Facebook wants everyone, including kids to share everything about themselves online. They have hired lobbyists and begun a Political Action Committee to overturn the current Child Online Privacy Protection Act because they want kids to be allowed on Facebook under the age of 13.
Frequent users of Facebook don’t care much about privacy and how much they’re sharing about themselves to the online world. Adults can make those decisions about their personal privacy, but can kids? The lines are blurring about privacy. Kids are watching reality shows on television that “let it all hang out” and kids think these shows are a reflection of real life. How much is your child “letting it all hang out” on Facebook. What are others doing with this “sharing” when it gets there?
What someone does in their home environment is usually different from their work environment. How people relate to their boss, is different from how they relate to a close buddy. How a person dresses for work is different from how a person dresses when they go out with friends. There are lines that need to stay defined in all areas of life. This doesn’t happen on Facebook.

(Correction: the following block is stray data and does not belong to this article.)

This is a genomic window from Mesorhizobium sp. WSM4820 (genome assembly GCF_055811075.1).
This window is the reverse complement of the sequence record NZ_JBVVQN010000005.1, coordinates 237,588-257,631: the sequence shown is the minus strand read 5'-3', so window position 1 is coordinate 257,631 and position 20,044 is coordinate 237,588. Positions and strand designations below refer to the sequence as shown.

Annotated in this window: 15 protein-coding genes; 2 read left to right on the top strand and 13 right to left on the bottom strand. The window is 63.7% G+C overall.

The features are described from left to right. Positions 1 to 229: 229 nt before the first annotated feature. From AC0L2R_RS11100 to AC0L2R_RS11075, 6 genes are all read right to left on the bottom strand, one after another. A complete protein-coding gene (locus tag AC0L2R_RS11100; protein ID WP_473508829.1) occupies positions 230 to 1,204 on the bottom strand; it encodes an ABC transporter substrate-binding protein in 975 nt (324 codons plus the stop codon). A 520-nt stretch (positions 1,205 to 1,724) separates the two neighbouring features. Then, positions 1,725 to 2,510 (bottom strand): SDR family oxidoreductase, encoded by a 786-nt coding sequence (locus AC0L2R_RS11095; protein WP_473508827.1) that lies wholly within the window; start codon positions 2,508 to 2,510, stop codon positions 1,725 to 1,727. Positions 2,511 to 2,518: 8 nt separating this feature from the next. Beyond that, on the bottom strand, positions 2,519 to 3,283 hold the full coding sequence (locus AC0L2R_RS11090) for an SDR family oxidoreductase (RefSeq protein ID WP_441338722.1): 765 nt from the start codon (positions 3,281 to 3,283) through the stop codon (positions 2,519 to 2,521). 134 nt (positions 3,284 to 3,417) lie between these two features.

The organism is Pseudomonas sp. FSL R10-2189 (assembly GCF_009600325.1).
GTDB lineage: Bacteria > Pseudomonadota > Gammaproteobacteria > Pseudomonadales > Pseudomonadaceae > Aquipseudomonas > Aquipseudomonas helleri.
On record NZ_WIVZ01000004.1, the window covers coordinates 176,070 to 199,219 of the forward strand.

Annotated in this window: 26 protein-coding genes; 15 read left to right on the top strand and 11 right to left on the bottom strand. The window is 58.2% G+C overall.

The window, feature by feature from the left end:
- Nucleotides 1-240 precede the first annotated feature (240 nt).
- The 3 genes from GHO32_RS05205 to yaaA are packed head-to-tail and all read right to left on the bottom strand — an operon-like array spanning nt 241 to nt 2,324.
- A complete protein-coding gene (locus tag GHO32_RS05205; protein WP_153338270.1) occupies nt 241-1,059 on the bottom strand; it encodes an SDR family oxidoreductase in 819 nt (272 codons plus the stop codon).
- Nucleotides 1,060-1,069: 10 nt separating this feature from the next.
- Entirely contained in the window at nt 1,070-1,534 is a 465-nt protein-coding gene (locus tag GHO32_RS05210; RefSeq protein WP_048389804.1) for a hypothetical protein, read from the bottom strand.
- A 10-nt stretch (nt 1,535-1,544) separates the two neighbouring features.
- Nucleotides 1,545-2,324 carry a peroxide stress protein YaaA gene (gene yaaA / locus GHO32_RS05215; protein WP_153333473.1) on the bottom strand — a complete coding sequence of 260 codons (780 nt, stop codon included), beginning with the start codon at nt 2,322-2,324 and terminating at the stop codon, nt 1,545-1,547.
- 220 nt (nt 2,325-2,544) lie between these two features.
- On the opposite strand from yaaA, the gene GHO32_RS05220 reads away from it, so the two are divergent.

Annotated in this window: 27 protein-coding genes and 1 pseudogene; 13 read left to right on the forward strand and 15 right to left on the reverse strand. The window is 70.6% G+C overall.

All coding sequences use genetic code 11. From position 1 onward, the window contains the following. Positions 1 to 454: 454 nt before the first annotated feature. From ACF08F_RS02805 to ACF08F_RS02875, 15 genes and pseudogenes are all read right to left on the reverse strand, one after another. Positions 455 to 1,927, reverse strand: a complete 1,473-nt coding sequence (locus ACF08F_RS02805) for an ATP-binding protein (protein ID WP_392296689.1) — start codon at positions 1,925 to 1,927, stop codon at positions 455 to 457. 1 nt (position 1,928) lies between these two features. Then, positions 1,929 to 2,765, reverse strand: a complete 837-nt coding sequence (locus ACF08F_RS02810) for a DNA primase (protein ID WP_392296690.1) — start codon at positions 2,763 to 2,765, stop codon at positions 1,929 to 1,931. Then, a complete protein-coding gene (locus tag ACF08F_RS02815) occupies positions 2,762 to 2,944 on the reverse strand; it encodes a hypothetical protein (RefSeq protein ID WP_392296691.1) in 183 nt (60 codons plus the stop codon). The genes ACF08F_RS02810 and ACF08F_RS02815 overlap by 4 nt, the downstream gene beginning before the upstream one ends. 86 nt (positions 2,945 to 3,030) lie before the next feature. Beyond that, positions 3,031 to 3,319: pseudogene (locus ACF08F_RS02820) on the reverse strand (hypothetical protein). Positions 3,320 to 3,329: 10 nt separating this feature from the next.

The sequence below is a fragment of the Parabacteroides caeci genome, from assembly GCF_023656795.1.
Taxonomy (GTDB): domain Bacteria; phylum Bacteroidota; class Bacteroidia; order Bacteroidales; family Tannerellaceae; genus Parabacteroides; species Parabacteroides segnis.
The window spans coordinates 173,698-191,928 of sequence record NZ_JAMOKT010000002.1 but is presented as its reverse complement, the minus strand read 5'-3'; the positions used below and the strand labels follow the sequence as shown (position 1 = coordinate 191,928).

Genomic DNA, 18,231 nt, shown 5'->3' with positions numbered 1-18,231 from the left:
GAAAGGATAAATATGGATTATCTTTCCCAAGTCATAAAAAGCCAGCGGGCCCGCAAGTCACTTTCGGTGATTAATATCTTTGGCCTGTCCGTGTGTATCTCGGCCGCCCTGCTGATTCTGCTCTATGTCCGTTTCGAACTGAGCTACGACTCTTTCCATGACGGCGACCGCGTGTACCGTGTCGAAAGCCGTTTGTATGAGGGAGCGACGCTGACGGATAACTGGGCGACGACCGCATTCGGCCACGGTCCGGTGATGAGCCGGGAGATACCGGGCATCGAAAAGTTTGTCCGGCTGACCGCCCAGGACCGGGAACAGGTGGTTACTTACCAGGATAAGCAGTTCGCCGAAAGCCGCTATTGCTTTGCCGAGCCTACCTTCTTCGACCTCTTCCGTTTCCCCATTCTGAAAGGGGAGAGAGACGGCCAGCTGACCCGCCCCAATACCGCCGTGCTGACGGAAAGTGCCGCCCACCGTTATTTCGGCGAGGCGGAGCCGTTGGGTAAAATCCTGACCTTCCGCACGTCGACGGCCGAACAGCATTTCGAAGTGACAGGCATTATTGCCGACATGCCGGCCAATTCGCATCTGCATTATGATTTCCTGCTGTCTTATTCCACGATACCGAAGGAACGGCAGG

Some people that share on Facebook may be quite careful about what they share. But what about their friends and maybe not so good friends sharing information about them? What are those “friends” posting about your child, what pictures are they sending around? Adults may be taking it upon themselves to protect their online privacy on Facebook by closely monitoring photos and comments posted about themselves by friends. Are kids being taught to do this? Parents need to keep a watchful eye and let kids know that they need to keep track of what others are posting about them in addition to what they are posting. The last thing a child needs is to have someone post things about them that are not true or could tarnish their reputation. Kids need to be taught that they should not be afraid to ask someone to remove a picture or comment about them that they don’t approve of.
Sharing on Facebook and other social networking sites is here to stay. Letting it all hang out and being lackadaisical about what your sharing is not a good idea. There need to be limits to what is shared. As parents we need to educate our children/teens about how to share on social networking sites safely and appropriately so that what’s posted online doesn’t come back to haunt them in the future. With 25% of colleges now screening applicants as part of the admission process and 90% of employers now screening and 70% rejecting applicants after screening Facebook, it’s more important than ever that we teach kids these Facebook skills to protect their online reputation. Get in the know parents about what your kids are doing online and keep them on the path for success.